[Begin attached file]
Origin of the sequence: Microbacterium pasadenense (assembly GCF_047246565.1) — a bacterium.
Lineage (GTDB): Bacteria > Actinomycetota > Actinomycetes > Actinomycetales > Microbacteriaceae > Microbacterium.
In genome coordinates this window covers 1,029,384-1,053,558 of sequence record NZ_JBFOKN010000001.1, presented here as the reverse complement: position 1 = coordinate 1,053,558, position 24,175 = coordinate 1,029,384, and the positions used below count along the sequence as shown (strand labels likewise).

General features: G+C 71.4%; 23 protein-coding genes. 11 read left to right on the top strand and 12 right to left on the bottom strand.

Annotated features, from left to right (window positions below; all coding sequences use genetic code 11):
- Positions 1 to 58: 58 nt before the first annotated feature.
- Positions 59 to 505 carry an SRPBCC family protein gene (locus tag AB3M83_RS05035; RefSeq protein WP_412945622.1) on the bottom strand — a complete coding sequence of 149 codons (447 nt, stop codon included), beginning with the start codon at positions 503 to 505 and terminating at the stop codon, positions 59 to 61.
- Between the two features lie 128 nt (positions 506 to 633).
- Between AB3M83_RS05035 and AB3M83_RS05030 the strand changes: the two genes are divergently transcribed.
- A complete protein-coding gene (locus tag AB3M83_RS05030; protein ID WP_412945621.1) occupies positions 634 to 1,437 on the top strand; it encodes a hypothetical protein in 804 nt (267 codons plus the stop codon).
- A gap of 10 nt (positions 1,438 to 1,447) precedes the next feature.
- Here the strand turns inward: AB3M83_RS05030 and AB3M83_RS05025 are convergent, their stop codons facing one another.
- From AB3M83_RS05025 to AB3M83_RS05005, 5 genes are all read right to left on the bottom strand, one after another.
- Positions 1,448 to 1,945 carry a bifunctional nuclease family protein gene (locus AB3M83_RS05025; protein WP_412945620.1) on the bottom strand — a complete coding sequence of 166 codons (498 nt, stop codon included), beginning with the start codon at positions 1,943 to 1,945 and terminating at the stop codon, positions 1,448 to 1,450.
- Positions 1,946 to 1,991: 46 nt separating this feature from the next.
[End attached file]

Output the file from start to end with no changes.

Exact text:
Origin of the sequence: Microbacterium pasadenense (assembly GCF_047246565.1) — a bacterium.
Lineage (GTDB): Bacteria > Actinomycetota > Actinomycetes > Actinomycetales > Microbacteriaceae > Microbacterium.
In genome coordinates this window covers 1,029,384-1,053,558 of sequence record NZ_JBFOKN010000001.1, presented here as the reverse complement: position 1 = coordinate 1,053,558, position 24,175 = coordinate 1,029,384, and the positions used below count along the sequence as shown (strand labels likewise).

General features: G+C 71.4%; 23 protein-coding genes. 11 read left to right on the top strand and 12 right to left on the bottom strand.

Annotated features, from left to right (window positions below; all coding sequences use genetic code 11):
- Positions 1 to 58: 58 nt before the first annotated feature.
- Positions 59 to 505 carry an SRPBCC family protein gene (locus tag AB3M83_RS05035; RefSeq protein WP_412945622.1) on the bottom strand — a complete coding sequence of 149 codons (447 nt, stop codon included), beginning with the start codon at positions 503 to 505 and terminating at the stop codon, positions 59 to 61.
- Between the two features lie 128 nt (positions 506 to 633).
- Between AB3M83_RS05035 and AB3M83_RS05030 the strand changes: the two genes are divergently transcribed.
- A complete protein-coding gene (locus tag AB3M83_RS05030; protein ID WP_412945621.1) occupies positions 634 to 1,437 on the top strand; it encodes a hypothetical protein in 804 nt (267 codons plus the stop codon).
- A gap of 10 nt (positions 1,438 to 1,447) precedes the next feature.
- Here the strand turns inward: AB3M83_RS05030 and AB3M83_RS05025 are convergent, their stop codons facing one another.
- From AB3M83_RS05025 to AB3M83_RS05005, 5 genes are all read right to left on the bottom strand, one after another.
- Positions 1,448 to 1,945 carry a bifunctional nuclease family protein gene (locus AB3M83_RS05025; protein WP_412945620.1) on the bottom strand — a complete coding sequence of 166 codons (498 nt, stop codon included), beginning with the start codon at positions 1,943 to 1,945 and terminating at the stop codon, positions 1,448 to 1,450.
- Positions 1,946 to 1,991: 46 nt separating this feature from the next.